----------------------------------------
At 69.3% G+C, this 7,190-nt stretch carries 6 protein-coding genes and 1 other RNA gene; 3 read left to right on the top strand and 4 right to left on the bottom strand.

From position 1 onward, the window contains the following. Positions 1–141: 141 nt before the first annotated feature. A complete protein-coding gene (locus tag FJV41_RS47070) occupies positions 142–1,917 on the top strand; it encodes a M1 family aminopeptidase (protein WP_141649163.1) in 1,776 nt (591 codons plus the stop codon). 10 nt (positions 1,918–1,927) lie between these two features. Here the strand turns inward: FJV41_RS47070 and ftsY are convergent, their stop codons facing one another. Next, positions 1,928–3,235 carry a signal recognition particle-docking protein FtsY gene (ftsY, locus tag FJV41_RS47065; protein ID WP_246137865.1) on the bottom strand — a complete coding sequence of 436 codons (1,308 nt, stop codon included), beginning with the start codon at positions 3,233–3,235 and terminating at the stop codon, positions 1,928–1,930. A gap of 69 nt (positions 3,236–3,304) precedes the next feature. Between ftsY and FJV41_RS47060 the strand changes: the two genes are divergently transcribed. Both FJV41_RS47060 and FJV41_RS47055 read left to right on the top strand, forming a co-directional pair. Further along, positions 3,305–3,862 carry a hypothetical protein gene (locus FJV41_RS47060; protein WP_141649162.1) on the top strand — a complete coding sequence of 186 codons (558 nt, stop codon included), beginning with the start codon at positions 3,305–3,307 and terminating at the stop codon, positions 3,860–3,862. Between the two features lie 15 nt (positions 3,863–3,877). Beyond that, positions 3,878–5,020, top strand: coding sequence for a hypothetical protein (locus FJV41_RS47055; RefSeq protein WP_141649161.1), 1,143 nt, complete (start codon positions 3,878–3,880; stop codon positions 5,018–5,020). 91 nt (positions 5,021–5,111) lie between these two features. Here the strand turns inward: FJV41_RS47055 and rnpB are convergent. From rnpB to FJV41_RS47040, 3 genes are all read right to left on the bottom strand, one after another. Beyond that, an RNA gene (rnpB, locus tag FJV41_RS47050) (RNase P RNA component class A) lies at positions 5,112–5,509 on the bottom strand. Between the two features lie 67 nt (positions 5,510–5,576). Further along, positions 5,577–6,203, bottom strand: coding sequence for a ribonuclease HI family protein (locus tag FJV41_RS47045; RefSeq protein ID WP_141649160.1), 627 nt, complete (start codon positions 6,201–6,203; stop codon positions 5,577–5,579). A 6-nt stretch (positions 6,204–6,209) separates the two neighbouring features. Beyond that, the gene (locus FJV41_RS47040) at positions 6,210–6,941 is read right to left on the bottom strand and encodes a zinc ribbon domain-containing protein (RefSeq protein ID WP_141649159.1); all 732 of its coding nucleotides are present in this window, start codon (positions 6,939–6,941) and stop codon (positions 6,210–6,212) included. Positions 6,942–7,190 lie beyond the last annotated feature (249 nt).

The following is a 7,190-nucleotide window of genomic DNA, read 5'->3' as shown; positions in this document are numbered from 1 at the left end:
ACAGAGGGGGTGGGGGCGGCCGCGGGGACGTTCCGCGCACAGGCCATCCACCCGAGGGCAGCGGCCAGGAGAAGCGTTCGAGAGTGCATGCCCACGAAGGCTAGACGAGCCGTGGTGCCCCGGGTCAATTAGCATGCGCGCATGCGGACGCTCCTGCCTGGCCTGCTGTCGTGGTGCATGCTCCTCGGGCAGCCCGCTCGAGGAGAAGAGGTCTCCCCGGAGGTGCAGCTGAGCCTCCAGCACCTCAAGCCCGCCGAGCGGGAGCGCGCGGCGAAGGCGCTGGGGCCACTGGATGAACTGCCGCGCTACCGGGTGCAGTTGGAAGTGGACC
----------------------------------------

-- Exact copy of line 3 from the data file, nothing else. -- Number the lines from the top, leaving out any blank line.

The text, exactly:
The following is a 7,190-nucleotide window of genomic DNA, read 5'->3' as shown; positions in this document are numbered from 1 at the left end: